Over the coming weeks on Gigwise, I'm going to be bringing you some of the most controversial, comical and plain fucked-up videos of all time. We’ll be analysing just why Aphex Twin’s ‘Come To Daddy’ shook the foundations of music, why Shitdisco decided to draft in a room full of lycra-clad extras in Kung-Fu, plus more visual oddities. To kick off, we bring you a macabre cult classic from 1996…
Track: Stinkfist (aka Track # 1)
Director: Adam Jones
Tool's ‘Stinkfist’ is the king of controversial music videos, the dirty old granddaddy of them all. It makes other contenders for the moniker (notably Madonna's ‘Like A Virgin’, Britney Spears' ‘Hit Me Baby One More Time’, Prodigy's ‘Smack My Bitch Up’ and Michael Jackson's ‘Thriller’) look like children's TV productions. The extensive use of David Lynch-esque dark surrealism coupled with highly suggestive lyrics that were so potent that MTV wouldn't even use the song's original name for fear of causing offence. Instead they relied on their VJs' sticking a fist in the air and giving it a good sniff when introducing the song as "track number one" during it's heavy rotation on the station in the mid-to-late-90s.
The five-minute long video has a narrative of sorts, but it is debatable whether industrial landscapes featuring deformed grey men eating metal spikes and storing bits of flesh in a jar, hunchbacked figures prowling dark corridors or a figure with no legs struggling to escape the mains socket he's been plugged into (no rubber boots, you see) forms a story as we know it, or if it's just the random creative output of a band who revel in ambiguity and inspiration from artists such as H. R. Giger (the Swiss visionary who made Ridley Scott's Alien creature so repulsive) and Salvador Dali. Director Adam Jones, who plays lead guitar in the band, originally went to LA to make his mark in the film industry before joining Tool and the polished, complex nature of the production is testament to his expertise.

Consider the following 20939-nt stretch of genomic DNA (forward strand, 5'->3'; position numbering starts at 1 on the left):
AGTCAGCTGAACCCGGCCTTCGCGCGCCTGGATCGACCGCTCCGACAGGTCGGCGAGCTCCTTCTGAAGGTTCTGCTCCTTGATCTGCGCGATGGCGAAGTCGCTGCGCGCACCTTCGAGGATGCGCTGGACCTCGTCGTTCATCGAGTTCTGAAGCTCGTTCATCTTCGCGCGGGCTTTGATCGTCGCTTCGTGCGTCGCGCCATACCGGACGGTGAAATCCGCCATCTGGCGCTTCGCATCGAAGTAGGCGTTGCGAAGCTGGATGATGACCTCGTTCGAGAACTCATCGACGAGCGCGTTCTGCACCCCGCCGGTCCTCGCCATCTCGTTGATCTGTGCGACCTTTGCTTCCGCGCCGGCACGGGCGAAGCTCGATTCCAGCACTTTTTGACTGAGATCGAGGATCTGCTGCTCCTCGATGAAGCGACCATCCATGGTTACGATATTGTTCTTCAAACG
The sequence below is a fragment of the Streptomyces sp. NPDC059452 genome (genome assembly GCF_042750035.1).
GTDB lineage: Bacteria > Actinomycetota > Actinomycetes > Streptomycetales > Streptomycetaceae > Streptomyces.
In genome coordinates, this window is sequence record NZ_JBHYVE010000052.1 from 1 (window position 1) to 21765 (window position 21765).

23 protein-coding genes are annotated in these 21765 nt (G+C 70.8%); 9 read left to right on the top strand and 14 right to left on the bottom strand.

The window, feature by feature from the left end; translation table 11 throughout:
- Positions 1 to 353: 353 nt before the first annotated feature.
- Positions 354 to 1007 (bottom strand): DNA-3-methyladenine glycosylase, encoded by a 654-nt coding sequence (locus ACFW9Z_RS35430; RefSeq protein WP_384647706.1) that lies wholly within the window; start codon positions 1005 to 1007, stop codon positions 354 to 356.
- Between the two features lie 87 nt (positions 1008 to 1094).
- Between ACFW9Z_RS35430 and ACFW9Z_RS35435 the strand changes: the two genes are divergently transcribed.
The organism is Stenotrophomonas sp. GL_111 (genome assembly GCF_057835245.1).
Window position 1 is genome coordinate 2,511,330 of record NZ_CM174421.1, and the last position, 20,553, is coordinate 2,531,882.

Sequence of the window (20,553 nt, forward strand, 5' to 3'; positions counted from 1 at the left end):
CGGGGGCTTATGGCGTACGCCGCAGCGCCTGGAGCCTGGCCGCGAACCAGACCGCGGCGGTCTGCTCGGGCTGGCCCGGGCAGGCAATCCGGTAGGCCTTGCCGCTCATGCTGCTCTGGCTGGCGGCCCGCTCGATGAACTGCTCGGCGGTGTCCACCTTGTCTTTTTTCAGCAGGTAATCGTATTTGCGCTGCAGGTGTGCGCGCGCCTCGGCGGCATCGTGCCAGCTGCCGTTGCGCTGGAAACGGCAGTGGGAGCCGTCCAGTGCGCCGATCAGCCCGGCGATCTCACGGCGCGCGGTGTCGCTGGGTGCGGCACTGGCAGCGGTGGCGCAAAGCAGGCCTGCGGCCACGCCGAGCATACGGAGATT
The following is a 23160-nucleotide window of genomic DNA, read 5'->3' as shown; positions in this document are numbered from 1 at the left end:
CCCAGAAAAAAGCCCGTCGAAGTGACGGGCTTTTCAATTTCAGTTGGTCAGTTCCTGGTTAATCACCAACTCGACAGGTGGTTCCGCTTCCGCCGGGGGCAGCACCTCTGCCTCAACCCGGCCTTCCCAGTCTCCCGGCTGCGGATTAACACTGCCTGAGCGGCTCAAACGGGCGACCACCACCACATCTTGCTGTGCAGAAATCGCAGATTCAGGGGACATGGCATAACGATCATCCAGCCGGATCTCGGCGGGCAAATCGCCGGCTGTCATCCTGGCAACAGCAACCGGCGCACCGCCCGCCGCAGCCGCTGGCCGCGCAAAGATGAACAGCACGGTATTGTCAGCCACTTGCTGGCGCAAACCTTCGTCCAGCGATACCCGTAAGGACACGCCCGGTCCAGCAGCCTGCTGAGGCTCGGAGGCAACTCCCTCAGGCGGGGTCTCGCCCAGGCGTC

Interpretations of the disturbing scenes contained within the Stinkfist video have ranged from a metaphorical message about reaching deeper into one's soul to personal relationships to plain old sex-related filth, with the band retorting that "if you really look at it and really look at us and who we are, you'll understand that we go a little deeper than some write-off song about fist-fucking." Then again, they've also claimed that the song is inspired by a friend of the drummer who "isn't afraid of getting his hands dirty." So best not shake hands with any 'friends of the band' when Tool are next in town.
Enjoy it below: